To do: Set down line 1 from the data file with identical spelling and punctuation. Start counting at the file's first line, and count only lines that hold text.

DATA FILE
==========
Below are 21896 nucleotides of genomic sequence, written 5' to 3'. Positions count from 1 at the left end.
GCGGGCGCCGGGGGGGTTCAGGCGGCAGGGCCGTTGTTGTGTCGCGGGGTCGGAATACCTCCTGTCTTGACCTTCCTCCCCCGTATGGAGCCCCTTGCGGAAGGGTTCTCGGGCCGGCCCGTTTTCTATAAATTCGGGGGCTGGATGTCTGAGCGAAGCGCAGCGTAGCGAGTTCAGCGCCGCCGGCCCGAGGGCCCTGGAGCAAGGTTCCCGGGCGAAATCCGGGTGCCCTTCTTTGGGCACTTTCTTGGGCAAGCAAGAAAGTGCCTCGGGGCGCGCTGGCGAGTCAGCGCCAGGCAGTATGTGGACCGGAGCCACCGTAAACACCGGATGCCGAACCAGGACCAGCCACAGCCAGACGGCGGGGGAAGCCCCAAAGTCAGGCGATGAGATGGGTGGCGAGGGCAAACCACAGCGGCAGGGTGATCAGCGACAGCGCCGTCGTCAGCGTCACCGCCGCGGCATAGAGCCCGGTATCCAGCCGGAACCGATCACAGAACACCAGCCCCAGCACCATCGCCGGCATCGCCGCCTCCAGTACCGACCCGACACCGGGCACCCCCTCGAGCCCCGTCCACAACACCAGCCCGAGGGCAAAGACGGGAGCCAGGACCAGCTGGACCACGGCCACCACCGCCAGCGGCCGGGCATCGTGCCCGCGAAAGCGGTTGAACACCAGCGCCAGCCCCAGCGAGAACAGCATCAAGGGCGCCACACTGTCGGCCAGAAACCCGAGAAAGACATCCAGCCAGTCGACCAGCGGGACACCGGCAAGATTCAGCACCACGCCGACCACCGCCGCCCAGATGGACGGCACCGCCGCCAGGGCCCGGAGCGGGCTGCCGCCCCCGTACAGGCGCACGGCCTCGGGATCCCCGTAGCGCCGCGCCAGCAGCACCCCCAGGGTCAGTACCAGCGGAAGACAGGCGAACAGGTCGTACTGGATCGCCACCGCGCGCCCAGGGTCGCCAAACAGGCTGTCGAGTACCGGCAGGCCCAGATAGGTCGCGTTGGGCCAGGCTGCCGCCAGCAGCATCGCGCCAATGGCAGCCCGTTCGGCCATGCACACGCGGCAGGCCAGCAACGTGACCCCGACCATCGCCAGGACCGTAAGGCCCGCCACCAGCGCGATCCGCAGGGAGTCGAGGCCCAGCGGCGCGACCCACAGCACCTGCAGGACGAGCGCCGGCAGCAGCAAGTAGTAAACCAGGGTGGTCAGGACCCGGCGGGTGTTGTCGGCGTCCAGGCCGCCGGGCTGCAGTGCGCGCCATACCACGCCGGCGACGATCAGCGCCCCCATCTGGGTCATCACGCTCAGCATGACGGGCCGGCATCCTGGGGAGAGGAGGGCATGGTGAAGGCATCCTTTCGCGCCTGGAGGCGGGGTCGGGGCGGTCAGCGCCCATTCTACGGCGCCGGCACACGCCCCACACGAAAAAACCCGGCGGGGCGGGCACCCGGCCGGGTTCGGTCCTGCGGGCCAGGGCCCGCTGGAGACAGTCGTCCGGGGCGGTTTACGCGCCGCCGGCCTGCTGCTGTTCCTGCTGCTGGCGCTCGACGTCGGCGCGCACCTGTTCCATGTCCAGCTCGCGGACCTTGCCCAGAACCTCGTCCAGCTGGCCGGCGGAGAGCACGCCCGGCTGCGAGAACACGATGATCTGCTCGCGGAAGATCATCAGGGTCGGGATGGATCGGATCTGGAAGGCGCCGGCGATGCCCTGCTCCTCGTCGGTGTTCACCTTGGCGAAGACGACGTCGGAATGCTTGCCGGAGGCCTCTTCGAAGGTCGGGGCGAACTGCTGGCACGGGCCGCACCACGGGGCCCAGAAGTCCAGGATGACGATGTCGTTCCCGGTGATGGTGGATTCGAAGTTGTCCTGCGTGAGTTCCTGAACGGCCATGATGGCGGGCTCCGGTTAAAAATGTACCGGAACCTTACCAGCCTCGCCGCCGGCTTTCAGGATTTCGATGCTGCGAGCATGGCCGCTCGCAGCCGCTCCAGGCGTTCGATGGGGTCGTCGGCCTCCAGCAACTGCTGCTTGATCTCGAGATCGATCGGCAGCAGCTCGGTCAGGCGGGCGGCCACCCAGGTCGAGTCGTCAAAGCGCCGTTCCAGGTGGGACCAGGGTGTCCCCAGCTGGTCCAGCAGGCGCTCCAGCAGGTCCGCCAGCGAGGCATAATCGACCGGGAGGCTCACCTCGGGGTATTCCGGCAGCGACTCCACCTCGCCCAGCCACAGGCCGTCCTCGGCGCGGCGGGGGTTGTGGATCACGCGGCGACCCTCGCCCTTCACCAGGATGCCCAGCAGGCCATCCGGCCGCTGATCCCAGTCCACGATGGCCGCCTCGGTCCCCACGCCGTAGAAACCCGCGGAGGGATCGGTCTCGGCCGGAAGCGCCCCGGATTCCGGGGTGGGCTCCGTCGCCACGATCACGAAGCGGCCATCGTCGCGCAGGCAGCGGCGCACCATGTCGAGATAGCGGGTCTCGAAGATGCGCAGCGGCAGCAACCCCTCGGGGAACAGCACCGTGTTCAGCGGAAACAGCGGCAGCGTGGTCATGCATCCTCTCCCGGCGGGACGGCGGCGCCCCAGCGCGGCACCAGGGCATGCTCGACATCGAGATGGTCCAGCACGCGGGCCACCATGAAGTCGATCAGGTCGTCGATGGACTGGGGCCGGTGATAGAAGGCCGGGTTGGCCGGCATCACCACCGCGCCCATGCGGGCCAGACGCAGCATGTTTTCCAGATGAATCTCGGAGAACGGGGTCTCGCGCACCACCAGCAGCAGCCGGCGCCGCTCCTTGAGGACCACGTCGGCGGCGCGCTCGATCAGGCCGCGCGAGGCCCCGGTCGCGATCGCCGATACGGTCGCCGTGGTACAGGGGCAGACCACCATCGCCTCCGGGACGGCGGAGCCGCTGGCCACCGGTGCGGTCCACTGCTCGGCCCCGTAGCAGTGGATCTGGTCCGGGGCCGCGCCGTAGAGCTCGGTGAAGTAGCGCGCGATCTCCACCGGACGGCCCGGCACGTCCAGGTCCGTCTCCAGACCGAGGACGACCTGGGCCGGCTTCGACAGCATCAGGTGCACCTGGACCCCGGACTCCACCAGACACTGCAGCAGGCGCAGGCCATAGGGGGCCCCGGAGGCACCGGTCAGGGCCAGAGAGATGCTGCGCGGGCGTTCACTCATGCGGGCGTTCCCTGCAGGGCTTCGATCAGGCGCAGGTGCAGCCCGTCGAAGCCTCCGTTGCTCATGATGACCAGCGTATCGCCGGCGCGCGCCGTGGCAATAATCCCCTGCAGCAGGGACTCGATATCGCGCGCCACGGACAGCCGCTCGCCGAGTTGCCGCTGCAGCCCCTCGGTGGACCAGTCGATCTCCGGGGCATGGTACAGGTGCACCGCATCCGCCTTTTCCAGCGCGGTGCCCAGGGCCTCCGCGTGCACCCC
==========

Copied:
Below are 21896 nucleotides of genomic sequence, written 5' to 3'. Positions count from 1 at the left end.